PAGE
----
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About Piano Lessons --

LESSON FORMATS  In studio lessons (not currently offered) 
All lessons are taught on a beautiful Kawai grand piano. Depending on availability and need, students can choose to register for weekly 30 or 45 minute lessons. Lesson content is adjusted to match the student's needs.  A flexible summer schedule allows for vacations, camps, sports activities etc. and is part of the trimester tuition.  Convenient parking is available in front of the studio. 

Small group lessons are an important part of my studio.  There are usually 5 or 6 groups scheduled throughout a typical school year but this year, there are 4 scheduled and will be on line.  Musicianship skills such as theory, arranging, composing, and ear training are included  We also learn about composers, musical genres, and musical forms.  Please see "Groups" to find your child's assigned group.  See the calendar to determine which are group weeks. 

The studio sponsors several recitals a year.  Students may also have the opportunity to participate in adjudicated events through the Junior Festival, Guild Auditions, and MMTA programs.  Recitals will be scheduled for the 2020-2021 year.  We will start with an on line format but will possibly move to in person recital by the end of the spring. 

Parent / Student / Teacher role in lessons  These descriptions are in the process of  being modified  8/22
to accommodate remote learning. 

    Parent's role  You play a large role in your child's musical journey. First, you need to provide a decent instrument. A little keyboard sitting on the kitchen table is a recipe for a very short and unrewarding encounter with piano lessons. At the very least, you need a full size keyboard and better yet, a decent acoustic piano. And you need a bench. Pianos are plentiful and many are offered at very reasonable prices.  Without a strong commitment to careful regular practice, progress is very slow and children often end up getting discouraged.  I loved piano growing up and my mom STILL had to tell me to practice! You do not have to be a concert pianist to help your child. They need your guidance. The little ones do need more direct help. But we work towards adding more independence.  Most children need your help setting up a daily practice routine that works for them and this needs to be at a time when they are not exhausted.  Pianists are coordinating: two hands; ten fingers; eyes; ears; usually a foot; and processing a complex notational system IN TIME!!!!  And these are just the basics. To that, we want to add some character to our pieces and capture the emotional intent of the composer. Is the piece energetic, dramatic, peaceful, humorous ?  No matter the character of our given piece, we always work for a beautiful full sound. You simply cannot do all of this if you are very tired. We will discuss what careful efficient practice looks like.  

  Student's role 
 Older students, please read. Younger students can go over with mom or dad helping.  (New students--don't worry.  We will go over this at your lessons)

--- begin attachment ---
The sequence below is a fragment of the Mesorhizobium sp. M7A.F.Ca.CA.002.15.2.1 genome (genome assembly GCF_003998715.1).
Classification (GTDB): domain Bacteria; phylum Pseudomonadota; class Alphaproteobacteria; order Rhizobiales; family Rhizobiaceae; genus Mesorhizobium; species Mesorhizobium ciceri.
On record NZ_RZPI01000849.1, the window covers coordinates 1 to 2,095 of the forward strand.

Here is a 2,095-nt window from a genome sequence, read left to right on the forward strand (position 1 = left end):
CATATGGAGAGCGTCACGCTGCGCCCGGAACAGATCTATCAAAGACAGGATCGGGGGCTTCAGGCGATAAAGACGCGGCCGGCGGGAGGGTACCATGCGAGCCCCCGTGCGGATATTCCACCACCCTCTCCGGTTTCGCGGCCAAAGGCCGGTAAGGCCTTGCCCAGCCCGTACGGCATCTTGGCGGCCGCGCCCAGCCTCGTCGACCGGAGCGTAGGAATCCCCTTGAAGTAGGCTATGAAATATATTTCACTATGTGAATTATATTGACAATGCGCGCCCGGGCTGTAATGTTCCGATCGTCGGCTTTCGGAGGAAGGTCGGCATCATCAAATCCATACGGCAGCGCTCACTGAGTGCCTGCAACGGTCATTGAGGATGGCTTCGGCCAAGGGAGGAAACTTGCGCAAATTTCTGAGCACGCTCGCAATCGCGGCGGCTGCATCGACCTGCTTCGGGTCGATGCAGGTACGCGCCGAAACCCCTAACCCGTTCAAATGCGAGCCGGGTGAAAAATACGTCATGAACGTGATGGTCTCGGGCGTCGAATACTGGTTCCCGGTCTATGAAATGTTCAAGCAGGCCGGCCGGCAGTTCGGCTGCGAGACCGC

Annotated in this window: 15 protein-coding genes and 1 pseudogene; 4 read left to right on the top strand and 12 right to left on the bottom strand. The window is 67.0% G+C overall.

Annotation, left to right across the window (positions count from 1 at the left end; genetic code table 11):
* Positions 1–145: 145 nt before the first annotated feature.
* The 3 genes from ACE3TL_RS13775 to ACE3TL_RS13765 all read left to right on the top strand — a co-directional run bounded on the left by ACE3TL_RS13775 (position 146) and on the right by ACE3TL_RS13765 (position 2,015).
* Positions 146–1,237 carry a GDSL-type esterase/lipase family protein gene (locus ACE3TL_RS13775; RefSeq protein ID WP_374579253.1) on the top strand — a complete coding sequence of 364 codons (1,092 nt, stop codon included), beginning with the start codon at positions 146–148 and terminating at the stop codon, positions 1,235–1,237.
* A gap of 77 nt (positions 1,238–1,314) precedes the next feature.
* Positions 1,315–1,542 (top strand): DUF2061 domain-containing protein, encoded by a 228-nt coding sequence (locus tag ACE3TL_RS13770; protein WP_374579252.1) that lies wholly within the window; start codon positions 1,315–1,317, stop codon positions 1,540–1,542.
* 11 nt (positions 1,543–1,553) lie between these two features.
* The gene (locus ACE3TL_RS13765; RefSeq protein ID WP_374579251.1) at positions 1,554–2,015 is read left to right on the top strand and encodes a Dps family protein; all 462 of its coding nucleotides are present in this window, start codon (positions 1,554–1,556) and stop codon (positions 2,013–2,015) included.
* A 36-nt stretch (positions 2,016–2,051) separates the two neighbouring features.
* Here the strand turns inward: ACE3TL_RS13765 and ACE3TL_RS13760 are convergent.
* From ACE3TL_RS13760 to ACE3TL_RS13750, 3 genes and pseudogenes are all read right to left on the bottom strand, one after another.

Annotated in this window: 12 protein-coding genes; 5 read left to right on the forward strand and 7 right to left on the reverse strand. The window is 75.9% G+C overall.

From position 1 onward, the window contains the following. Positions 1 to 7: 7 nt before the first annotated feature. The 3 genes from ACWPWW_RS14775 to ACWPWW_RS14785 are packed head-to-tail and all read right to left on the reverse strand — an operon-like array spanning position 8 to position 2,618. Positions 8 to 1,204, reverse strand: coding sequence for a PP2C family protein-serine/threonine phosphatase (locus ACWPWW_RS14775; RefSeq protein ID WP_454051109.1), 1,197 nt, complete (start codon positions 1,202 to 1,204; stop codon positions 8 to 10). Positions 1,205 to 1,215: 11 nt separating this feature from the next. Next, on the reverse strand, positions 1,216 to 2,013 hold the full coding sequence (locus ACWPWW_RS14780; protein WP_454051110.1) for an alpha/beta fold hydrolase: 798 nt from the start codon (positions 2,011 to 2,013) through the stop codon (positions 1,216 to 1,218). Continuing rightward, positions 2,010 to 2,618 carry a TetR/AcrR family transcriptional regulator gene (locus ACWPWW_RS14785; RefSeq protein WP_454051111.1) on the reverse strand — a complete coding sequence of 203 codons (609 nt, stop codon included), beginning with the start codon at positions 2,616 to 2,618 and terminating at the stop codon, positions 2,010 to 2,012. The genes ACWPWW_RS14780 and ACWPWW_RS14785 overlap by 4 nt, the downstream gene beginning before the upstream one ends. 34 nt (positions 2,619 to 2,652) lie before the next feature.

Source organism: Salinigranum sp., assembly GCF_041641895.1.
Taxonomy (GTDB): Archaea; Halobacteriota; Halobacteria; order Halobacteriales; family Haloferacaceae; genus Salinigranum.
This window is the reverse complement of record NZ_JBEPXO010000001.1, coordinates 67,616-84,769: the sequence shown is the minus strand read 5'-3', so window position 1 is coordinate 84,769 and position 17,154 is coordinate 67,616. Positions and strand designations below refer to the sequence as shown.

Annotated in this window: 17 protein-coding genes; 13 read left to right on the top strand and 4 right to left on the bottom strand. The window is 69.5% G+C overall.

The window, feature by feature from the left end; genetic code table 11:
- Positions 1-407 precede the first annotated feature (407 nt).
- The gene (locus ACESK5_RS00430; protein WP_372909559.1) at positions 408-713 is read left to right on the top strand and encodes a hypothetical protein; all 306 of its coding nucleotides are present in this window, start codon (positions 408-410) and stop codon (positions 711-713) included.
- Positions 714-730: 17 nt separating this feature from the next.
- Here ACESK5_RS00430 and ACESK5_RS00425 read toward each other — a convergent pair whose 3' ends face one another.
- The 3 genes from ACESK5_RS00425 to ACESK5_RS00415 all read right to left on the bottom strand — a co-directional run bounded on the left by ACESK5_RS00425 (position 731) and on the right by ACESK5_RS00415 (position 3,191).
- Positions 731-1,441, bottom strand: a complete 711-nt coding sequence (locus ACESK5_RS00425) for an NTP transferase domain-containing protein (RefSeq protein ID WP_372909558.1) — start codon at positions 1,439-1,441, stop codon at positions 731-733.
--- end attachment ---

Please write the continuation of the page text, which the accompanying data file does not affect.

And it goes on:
You have one job and one job only---come to your lessons prepared and be ready to work.  This means that you bring your music and notebook to your lesson; it means that you have done regular, careful practice throughout the week (unless you have been out of town or sick), and you are ready to show me what you have done. This means that you have studied your music carefully;  tried to figure things out; and noted places that are still confusing.  

For every new piece,  you should be asking yourself these questions: Have I looked at the overall layout in order to find patterns and repeated sections?  Have I broken my piece down in order to develop accuracy in notes, rhythm, and fingering?  Am I trying to play too fast too soon?  Truthfully, there are even more questions to ask, but this is a good start.  It's a long list, I know.  That's why you have to practice regularly.  

    Teacher's role
I wear many hats--trouble shooter; motivator; psychologist; occasionally nurse; and instructor.  In 30 or 45 minutes,  I try to explain new concepts; get students started on new pieces; assess where progress has been made on existing pieces and determine possible ways to help the student move forward. What is he/she doing well? What are the remaining difficulties? What might be causing the difficulties? What tools could be used at home?  In addition to learning repertoire, I also cover music theory, ear training, and technique. It is my belief that these components help children develop into well rounded musicians and that is my ultimate goal.  I try to be positive and encouraging but at the same time, I also want to help students develop the ability to honestly assess their own playing.  Developing as a musician requires us to NOT be satisfied too soon; We have to continue to ask ourselves--"Can I make this better" At the same time, we can't beat ourselves up for small mistakes and being human. It is a challenging but exciting dance!  Welcome aboard.